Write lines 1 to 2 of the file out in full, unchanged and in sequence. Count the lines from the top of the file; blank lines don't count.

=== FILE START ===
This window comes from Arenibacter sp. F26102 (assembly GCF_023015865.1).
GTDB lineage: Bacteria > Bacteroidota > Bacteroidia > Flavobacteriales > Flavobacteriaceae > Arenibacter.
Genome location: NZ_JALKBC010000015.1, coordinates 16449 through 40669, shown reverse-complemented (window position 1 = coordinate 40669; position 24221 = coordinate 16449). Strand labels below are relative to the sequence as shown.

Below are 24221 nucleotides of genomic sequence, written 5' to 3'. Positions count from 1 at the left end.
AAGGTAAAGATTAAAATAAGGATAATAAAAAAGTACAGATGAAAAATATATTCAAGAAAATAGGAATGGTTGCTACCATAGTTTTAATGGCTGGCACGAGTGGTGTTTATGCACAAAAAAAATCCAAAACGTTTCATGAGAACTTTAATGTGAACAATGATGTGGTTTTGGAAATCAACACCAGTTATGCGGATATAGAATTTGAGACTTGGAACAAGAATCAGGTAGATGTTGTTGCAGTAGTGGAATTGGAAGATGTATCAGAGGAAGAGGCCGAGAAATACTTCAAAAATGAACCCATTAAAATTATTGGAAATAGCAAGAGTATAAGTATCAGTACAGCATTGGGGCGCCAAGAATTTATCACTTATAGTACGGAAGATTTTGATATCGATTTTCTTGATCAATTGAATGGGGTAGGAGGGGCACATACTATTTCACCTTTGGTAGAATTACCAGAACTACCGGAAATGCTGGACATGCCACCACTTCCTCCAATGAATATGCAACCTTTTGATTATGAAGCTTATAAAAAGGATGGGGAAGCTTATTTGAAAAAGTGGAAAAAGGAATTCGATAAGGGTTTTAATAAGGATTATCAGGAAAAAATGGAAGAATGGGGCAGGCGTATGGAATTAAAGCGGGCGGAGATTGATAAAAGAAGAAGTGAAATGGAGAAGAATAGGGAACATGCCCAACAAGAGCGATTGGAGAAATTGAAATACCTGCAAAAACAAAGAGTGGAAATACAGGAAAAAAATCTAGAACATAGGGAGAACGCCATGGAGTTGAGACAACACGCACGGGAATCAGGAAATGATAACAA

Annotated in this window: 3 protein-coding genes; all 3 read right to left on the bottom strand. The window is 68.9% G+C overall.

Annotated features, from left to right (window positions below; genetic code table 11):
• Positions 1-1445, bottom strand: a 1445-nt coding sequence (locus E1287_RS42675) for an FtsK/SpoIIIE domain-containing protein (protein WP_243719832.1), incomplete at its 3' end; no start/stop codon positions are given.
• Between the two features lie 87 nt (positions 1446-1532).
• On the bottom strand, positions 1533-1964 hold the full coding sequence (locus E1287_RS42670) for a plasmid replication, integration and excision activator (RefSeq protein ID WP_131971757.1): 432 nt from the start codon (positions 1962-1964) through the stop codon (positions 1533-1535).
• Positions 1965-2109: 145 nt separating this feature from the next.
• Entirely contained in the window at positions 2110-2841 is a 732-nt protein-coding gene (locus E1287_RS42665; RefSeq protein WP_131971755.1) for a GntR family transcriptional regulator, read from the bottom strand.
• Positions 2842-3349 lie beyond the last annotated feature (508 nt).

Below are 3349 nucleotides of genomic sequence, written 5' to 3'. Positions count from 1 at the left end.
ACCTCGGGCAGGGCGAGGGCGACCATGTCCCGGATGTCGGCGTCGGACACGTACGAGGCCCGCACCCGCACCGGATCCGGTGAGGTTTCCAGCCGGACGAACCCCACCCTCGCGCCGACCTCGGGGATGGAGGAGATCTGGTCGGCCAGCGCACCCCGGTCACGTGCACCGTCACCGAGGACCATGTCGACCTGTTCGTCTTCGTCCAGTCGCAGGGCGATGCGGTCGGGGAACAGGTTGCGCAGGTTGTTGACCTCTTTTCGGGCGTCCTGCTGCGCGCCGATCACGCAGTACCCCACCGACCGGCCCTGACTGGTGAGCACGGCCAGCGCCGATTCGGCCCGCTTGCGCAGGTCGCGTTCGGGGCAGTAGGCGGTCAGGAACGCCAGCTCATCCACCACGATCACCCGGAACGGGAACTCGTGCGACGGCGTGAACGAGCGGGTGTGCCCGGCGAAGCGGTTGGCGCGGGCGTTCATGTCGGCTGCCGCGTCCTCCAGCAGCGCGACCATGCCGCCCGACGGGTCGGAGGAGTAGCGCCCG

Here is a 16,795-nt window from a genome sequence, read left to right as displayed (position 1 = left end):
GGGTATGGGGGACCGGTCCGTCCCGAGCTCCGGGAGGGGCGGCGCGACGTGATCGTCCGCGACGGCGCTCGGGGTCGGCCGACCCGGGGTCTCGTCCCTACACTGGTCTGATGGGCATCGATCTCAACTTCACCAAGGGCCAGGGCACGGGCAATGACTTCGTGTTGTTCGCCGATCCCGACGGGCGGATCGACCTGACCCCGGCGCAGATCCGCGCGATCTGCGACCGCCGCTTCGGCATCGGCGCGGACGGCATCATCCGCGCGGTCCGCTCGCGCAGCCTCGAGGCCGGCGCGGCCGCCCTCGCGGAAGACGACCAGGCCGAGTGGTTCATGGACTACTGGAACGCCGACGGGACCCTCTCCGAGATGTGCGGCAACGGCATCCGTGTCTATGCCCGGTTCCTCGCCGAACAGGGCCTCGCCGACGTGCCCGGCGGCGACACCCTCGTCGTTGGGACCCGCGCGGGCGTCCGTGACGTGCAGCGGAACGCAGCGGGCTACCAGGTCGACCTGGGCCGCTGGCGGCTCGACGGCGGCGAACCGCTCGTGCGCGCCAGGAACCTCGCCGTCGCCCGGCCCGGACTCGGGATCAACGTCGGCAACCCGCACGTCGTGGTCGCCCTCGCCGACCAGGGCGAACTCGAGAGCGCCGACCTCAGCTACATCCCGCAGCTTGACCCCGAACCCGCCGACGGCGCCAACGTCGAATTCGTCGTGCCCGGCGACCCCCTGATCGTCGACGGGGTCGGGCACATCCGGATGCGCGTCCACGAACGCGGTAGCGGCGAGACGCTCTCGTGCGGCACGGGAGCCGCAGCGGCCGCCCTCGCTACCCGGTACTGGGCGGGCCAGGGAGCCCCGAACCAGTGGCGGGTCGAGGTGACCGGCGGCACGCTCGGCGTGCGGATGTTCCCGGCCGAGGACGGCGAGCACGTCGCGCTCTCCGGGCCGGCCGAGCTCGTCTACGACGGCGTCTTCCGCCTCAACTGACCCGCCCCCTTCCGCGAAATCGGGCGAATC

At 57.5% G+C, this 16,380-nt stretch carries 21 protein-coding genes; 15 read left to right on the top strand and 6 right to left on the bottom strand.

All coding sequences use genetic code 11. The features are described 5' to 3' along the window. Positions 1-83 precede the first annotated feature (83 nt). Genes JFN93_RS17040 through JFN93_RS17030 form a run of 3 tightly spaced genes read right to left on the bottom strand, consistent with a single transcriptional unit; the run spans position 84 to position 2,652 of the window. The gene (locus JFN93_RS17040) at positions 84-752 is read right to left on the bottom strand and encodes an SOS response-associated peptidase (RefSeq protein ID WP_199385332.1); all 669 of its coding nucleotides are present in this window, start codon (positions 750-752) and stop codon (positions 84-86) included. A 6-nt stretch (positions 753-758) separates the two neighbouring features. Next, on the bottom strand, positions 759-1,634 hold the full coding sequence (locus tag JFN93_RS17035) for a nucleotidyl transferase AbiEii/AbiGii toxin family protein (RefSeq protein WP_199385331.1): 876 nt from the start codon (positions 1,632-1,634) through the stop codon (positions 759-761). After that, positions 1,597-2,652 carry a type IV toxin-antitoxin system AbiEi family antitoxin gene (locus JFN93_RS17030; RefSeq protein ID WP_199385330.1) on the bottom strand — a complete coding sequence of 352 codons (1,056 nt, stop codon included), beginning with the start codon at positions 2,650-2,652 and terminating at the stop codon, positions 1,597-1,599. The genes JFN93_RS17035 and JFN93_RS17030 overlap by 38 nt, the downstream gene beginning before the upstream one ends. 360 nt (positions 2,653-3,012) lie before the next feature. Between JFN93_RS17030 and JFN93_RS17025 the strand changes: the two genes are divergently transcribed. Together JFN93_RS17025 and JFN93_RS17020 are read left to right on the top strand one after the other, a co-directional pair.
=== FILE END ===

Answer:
This window comes from Arenibacter sp. F26102 (assembly GCF_023015865.1).
GTDB lineage: Bacteria > Bacteroidota > Bacteroidia > Flavobacteriales > Flavobacteriaceae > Arenibacter.